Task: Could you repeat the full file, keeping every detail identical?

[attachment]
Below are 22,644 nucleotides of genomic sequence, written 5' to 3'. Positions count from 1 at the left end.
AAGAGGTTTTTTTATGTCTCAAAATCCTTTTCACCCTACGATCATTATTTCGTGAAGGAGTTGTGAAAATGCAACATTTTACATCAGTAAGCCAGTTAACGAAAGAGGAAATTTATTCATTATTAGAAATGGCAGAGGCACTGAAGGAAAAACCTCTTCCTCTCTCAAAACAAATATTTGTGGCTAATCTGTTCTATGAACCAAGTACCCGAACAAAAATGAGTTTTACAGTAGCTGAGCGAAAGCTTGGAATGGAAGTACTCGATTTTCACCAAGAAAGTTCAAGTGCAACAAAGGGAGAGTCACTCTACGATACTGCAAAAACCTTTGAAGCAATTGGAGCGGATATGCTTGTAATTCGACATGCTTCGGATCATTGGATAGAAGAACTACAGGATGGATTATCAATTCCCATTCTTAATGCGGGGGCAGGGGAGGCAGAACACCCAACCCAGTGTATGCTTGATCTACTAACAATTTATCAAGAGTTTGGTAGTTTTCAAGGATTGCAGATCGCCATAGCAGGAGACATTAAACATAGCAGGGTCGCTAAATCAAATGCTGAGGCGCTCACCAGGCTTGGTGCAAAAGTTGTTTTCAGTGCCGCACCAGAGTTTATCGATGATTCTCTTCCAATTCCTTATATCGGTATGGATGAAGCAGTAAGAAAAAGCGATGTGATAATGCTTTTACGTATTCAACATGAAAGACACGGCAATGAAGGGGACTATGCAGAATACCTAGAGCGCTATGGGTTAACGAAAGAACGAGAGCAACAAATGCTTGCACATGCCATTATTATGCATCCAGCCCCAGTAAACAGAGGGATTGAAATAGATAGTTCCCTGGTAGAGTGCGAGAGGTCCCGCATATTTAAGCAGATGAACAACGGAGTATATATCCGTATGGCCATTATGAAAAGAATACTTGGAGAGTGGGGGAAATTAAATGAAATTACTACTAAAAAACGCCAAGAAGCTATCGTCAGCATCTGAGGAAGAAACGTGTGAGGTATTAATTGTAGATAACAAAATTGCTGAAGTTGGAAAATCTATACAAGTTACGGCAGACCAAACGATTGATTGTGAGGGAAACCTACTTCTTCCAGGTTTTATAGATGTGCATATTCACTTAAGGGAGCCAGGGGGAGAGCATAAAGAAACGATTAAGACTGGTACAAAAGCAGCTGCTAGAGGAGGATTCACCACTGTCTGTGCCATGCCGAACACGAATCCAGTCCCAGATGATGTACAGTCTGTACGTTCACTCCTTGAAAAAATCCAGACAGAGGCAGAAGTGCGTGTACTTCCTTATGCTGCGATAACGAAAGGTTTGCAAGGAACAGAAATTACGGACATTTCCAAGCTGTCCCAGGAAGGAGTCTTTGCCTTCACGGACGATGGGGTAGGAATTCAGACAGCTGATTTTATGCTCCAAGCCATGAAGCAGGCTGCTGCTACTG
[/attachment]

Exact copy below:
Below are 22,644 nucleotides of genomic sequence, written 5' to 3'. Positions count from 1 at the left end.
AAGAGGTTTTTTTATGTCTCAAAATCCTTTTCACCCTACGATCATTATTTCGTGAAGGAGTTGTGAAAATGCAACATTTTACATCAGTAAGCCAGTTAACGAAAGAGGAAATTTATTCATTATTAGAAATGGCAGAGGCACTGAAGGAAAAACCTCTTCCTCTCTCAAAACAAATATTTGTGGCTAATCTGTTCTATGAACCAAGTACCCGAACAAAAATGAGTTTTACAGTAGCTGAGCGAAAGCTTGGAATGGAAGTACTCGATTTTCACCAAGAAAGTTCAAGTGCAACAAAGGGAGAGTCACTCTACGATACTGCAAAAACCTTTGAAGCAATTGGAGCGGATATGCTTGTAATTCGACATGCTTCGGATCATTGGATAGAAGAACTACAGGATGGATTATCAATTCCCATTCTTAATGCGGGGGCAGGGGAGGCAGAACACCCAACCCAGTGTATGCTTGATCTACTAACAATTTATCAAGAGTTTGGTAGTTTTCAAGGATTGCAGATCGCCATAGCAGGAGACATTAAACATAGCAGGGTCGCTAAATCAAATGCTGAGGCGCTCACCAGGCTTGGTGCAAAAGTTGTTTTCAGTGCCGCACCAGAGTTTATCGATGATTCTCTTCCAATTCCTTATATCGGTATGGATGAAGCAGTAAGAAAAAGCGATGTGATAATGCTTTTACGTATTCAACATGAAAGACACGGCAATGAAGGGGACTATGCAGAATACCTAGAGCGCTATGGGTTAACGAAAGAACGAGAGCAACAAATGCTTGCACATGCCATTATTATGCATCCAGCCCCAGTAAACAGAGGGATTGAAATAGATAGTTCCCTGGTAGAGTGCGAGAGGTCCCGCATATTTAAGCAGATGAACAACGGAGTATATATCCGTATGGCCATTATGAAAAGAATACTTGGAGAGTGGGGGAAATTAAATGAAATTACTACTAAAAAACGCCAAGAAGCTATCGTCAGCATCTGAGGAAGAAACGTGTGAGGTATTAATTGTAGATAACAAAATTGCTGAAGTTGGAAAATCTATACAAGTTACGGCAGACCAAACGATTGATTGTGAGGGAAACCTACTTCTTCCAGGTTTTATAGATGTGCATATTCACTTAAGGGAGCCAGGGGGAGAGCATAAAGAAACGATTAAGACTGGTACAAAAGCAGCTGCTAGAGGAGGATTCACCACTGTCTGTGCCATGCCGAACACGAATCCAGTCCCAGATGATGTACAGTCTGTACGTTCACTCCTTGAAAAAATCCAGACAGAGGCAGAAGTGCGTGTACTTCCTTATGCTGCGATAACGAAAGGTTTGCAAGGAACAGAAATTACGGACATTTCCAAGCTGTCCCAGGAAGGAGTCTTTGCCTTCACGGACGATGGGGTAGGAATTCAGACAGCTGATTTTATGCTCCAAGCCATGAAGCAGGCTGCTGCTACTG